The ERC was introduced in March 2020 by the CARES Act, amended by sections 206 and 207 of the Taxpayer Certainty and Disaster Tax Relief Act of 2020, enacted as Division EE of the Consolidated Appropriations Act of 2021 (Dec. 27, 2020), extended by section 9651 of the American Rescue Plan Act of 2021 (Mar. 11, 2021), and further amended by the Infrastructure Investment and Jobs Act (Nov. 15, 2021). We discussed the original iteration (ERC1) in two prior alerts. When the dust settled, we were left with ERC1 and ERC2, the latter relating to payroll periods in the first three quarters of 2021, while ERC1 only applies to payroll periods in 2020.
While the ERC was codified (IRC Section 3134), to this date we do not have any Treasury regulations or revenue rulings detailing how all the rules work. No significant guidance has been issued recently, and thus, we are left with the Internal Revenue Service (IRS) Frequently Asked Questions (FAQs), which were converted into numerous IRS notices (Notices 2021-20, -23, -49, -65) and one significant revenue procedure (Rev. Proc. 2021-33). Thus it continues to be important to proceed with caution when conducting tax planning around ERC1 and ERC2.
It does not help that many concepts in ERC1 apply to ERC2, and some ERC2 guidance directs ERC1 planning. The evolution of the ERC has left the landscape muddy with old “google guidance,” and things are not improved by the “pop-up advisors” seeking contingency fees for ERC representation. The IRS has warned about these advisors and the consequences of the ERC (IR-2022-183, Oct. 19, 2022).
The following will provide a very high-level comparison between ERC1 and ERC2 and also general considerations for companies who may have already obtained ERC relief or are thinking of seeking an ERC refund or even engaging in a merger or acquisition transaction where the ERC is involved. It is important to keep in mind that the below is not a substitute for consultation with experienced tax counsel.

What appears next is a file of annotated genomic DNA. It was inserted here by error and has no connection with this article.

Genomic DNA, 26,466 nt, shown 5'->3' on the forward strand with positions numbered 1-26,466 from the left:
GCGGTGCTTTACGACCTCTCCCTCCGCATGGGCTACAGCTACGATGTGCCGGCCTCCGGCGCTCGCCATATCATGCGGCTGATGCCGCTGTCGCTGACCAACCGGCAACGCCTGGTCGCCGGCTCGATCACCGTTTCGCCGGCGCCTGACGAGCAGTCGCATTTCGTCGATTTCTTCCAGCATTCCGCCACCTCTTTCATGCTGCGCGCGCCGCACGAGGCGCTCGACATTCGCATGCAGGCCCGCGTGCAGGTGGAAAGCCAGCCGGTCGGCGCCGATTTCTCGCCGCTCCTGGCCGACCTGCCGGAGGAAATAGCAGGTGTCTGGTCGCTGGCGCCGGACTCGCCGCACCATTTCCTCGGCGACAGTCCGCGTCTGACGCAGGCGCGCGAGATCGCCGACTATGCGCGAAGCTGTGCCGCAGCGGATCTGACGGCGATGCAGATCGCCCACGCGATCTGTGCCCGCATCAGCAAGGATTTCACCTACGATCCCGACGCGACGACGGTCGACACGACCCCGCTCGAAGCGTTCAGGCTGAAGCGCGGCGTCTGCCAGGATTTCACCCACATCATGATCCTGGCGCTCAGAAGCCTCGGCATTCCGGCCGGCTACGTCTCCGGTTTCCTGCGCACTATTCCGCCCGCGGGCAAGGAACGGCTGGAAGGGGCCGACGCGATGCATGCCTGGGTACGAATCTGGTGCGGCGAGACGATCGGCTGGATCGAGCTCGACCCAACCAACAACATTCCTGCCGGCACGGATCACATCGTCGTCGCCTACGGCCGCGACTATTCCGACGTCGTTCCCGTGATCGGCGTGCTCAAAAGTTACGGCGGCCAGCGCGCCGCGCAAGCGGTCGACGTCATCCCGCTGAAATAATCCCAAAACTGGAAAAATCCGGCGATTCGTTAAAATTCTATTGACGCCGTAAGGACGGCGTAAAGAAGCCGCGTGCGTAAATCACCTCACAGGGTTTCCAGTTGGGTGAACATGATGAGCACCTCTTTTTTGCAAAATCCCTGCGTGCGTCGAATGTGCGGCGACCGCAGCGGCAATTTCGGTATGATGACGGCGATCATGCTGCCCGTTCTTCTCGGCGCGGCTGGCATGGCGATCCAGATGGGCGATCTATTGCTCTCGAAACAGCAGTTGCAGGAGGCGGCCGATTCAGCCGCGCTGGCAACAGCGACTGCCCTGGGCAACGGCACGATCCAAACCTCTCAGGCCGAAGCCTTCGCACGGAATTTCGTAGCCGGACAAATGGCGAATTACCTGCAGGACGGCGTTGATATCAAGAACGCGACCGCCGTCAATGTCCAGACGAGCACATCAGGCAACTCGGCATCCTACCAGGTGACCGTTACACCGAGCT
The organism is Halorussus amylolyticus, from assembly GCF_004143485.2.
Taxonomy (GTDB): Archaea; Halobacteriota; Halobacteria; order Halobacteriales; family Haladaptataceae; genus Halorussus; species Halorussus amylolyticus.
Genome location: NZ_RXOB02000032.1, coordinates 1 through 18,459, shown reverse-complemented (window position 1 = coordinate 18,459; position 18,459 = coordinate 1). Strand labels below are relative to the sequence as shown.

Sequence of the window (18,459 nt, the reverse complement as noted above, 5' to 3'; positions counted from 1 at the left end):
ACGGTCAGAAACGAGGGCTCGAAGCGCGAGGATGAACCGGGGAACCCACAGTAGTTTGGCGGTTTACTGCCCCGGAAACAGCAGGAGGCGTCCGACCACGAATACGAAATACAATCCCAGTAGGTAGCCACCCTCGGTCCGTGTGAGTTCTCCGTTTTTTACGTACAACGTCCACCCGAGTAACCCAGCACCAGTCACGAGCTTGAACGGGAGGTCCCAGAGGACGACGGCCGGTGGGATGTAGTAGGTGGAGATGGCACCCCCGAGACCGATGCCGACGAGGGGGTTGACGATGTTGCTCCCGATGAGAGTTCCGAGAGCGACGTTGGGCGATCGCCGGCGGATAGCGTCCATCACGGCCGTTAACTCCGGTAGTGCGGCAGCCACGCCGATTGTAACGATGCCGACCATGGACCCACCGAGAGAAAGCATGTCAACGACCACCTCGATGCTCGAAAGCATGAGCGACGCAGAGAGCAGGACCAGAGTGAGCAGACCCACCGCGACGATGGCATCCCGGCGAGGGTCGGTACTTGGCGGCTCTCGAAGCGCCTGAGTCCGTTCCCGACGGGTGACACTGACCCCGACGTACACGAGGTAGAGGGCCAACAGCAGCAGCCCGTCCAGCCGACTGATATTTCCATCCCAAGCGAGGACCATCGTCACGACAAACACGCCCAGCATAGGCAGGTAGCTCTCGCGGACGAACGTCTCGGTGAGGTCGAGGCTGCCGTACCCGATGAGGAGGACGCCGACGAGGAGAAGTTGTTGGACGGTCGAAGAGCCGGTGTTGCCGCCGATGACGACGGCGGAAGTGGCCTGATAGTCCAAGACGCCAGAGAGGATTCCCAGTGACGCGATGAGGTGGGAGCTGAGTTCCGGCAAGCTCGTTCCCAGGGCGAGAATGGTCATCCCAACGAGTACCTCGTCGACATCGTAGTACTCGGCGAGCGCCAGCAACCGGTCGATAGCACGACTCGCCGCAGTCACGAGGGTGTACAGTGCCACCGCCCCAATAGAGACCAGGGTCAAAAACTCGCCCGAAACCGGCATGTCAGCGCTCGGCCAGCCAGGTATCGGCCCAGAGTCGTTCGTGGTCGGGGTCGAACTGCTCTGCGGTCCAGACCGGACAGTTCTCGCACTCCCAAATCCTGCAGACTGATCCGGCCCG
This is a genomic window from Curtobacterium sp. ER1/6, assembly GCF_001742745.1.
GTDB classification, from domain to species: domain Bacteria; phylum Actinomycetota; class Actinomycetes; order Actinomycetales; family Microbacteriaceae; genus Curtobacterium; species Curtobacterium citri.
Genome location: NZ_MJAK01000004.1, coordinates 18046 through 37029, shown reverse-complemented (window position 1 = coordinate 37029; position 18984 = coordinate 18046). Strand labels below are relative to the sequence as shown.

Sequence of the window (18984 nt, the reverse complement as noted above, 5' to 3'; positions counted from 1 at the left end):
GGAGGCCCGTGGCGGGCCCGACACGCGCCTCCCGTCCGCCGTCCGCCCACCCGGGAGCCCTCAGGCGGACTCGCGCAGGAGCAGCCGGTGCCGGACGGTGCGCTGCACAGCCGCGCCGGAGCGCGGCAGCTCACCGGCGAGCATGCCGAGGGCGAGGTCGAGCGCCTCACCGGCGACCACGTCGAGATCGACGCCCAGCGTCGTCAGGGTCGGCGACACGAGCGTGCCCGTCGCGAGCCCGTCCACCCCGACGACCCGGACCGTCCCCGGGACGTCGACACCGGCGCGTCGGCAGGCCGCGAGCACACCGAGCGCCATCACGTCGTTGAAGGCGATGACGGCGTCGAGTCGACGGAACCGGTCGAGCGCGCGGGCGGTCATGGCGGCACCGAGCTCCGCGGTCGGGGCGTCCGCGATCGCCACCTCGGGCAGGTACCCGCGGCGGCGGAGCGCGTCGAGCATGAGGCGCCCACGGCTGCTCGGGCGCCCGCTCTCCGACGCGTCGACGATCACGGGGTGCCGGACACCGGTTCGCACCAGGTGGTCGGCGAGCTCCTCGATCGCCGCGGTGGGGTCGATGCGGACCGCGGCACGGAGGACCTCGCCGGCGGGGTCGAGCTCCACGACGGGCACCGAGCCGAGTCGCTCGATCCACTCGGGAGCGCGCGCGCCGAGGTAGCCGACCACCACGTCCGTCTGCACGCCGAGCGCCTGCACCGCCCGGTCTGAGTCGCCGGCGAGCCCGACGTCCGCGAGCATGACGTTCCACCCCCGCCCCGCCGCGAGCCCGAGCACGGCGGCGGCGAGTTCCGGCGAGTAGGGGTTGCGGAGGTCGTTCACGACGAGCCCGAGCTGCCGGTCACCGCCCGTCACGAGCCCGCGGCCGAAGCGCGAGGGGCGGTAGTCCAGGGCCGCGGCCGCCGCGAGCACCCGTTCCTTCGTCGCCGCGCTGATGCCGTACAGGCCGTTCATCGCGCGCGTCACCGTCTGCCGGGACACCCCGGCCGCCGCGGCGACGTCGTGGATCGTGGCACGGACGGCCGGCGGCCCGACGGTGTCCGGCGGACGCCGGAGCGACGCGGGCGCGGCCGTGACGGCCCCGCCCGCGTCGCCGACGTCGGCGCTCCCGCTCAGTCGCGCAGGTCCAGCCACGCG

ERC1 was made available by the CARES Act to employers whose businesses either were:
- fully or partially suspended or
- had significant reductions in gross receipts.
ERC1 can be up to $5,000 per employee for qualified wages paid during the period from March 12, 2020, through the end of 2020. The ERC1 can still be obtained for qualifying businesses by filing amended Forms 941-X. The taxpayer has three years from the date Form 941 was filed (or two years from the date the amount reported on Form 941 was paid, if later) to file a Form 941-X.
ERC2 applies for wages paid beginning January 1, 2021, and ending September 30, 2021:
- The applicable credit percentage is increased from 50% to 70% of qualified wages
- The limit on per-employee qualifying wages is increased from $10,000 for the year to $10,000 per quarter; together with the previous bullet, the maximum credit for 2021 is, therefore, $21,000 per employee
- The eligibility threshold tied to revenue decline is decreased from 50% to 20%, and employers may now calculate that by comparing the quarter affected by the pandemic to the same calendar quarter of 2019
- Moreover, a beneficial rule provides that the taxpayer can qualify for ERC2 in a given 2021 quarter if the taxpayer qualified in the immediately preceding 2021 quarter 
- The “large employer” threshold is increased to over 500 employees from over 100 employees under the CARES Act
ERC—WHAT TO LOOK FOR
While application of the ERC rules is highly fact sensitive and can be extremely complicated, taxpayers wondering whether they qualify for the ERC (or whether a target company qualifies or qualified) should generally ask whether there was a decline in gross receipts during the relevant quarter in 2020 or 2021 or whether there was a “full or partial suspension” of business operations for one or more affiliates or lines of business caused by an executive order or some other governmental authority. Of course, there are layers upon layers of complicating issues, like “How to aggregate related parties?” or “What constitutes gross receipts?”—but these are the details that can be worked through with an advisor.
If there has been no reduction in gross receipts for any line of business or if the taxpayer has not been directly or indirectly (supply chain) impacted by a government order, there is little likelihood that the taxpayer would qualify for ERC1 or ERC2.
Because of the extension of the statute of limitations, as mentioned above, and because the IRS and the executive branch, in general, have taken a keen interest in fighting COVID-19-related fraud, it is prudent to adhere to a best practices protocol that will better situate the taxpayer in the event of an audit or in the case where the taxpayer is a party to a merger or acquisition transaction in which ERC is a material item. Specifically, we recommend:
- keeping detailed operational and financial records substantiating the basis for qualifying for the ERC, including internal communications demonstrating the reaction the taxpayer had to any governmental restrictions impacting the business.
- memorializing the legal basis (or bases) for ERC qualification and including all possible rationales, especially since the statute (Sec. 3134(m)) does provide reference to regulations whose promulgation could alter current interpretations of the rules.
- Rev. Proc. 2021-33.
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